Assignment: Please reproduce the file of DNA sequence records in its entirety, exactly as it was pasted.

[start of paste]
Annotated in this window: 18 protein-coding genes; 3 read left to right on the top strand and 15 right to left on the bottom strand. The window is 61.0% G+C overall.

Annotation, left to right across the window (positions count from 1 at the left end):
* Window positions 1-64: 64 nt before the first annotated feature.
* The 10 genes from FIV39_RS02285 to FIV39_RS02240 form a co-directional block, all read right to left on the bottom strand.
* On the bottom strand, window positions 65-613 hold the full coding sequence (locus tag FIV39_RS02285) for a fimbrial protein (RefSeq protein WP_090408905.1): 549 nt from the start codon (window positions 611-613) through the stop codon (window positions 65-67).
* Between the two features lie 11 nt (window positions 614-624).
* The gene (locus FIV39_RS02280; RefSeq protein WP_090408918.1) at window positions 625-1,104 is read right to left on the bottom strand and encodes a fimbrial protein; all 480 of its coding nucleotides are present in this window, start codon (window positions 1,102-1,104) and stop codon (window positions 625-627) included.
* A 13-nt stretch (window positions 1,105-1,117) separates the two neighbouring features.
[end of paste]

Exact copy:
Annotated in this window: 18 protein-coding genes; 3 read left to right on the top strand and 15 right to left on the bottom strand. The window is 61.0% G+C overall.

Annotation, left to right across the window (positions count from 1 at the left end):
* Window positions 1-64: 64 nt before the first annotated feature.
* The 10 genes from FIV39_RS02285 to FIV39_RS02240 form a co-directional block, all read right to left on the bottom strand.
* On the bottom strand, window positions 65-613 hold the full coding sequence (locus tag FIV39_RS02285) for a fimbrial protein (RefSeq protein WP_090408905.1): 549 nt from the start codon (window positions 611-613) through the stop codon (window positions 65-67).
* Between the two features lie 11 nt (window positions 614-624).
* The gene (locus FIV39_RS02280; RefSeq protein WP_090408918.1) at window positions 625-1,104 is read right to left on the bottom strand and encodes a fimbrial protein; all 480 of its coding nucleotides are present in this window, start codon (window positions 1,102-1,104) and stop codon (window positions 625-627) included.
* A 13-nt stretch (window positions 1,105-1,117) separates the two neighbouring features.